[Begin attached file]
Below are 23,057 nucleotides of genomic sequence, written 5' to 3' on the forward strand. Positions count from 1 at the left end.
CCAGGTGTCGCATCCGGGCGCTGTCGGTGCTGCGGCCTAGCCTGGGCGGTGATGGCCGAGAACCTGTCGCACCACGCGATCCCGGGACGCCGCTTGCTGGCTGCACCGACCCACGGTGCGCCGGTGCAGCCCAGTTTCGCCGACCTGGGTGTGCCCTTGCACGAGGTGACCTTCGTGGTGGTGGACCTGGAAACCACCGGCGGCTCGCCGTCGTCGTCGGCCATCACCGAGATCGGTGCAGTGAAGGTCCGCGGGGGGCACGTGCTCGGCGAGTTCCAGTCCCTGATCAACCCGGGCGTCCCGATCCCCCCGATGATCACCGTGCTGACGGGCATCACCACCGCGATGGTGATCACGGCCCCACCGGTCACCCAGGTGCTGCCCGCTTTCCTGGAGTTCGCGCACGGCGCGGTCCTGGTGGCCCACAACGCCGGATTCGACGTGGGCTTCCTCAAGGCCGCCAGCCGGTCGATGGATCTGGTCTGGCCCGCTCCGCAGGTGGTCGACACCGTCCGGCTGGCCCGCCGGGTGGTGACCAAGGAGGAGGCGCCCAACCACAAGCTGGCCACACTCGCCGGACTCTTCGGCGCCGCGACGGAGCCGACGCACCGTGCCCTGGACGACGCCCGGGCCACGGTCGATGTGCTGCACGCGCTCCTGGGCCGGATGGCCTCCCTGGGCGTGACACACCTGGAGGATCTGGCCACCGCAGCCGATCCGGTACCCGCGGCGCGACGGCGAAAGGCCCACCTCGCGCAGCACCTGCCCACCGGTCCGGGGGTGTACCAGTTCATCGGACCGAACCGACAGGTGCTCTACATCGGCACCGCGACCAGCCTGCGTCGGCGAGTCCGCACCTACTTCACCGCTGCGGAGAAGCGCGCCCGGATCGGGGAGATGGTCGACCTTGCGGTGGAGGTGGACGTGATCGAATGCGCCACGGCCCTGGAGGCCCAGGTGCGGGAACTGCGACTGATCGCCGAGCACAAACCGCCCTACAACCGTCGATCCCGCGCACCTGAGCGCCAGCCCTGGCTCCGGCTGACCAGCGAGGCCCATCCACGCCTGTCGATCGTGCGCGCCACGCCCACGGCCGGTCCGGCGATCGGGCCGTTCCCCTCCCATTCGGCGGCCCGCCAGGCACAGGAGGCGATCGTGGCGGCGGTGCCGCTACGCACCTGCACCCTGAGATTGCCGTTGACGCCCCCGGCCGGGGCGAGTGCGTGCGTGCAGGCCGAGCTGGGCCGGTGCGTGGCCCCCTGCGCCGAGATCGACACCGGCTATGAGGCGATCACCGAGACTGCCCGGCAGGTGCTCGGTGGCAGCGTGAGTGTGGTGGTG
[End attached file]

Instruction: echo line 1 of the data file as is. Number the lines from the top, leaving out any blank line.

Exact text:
Below are 23,057 nucleotides of genomic sequence, written 5' to 3' on the forward strand. Positions count from 1 at the left end.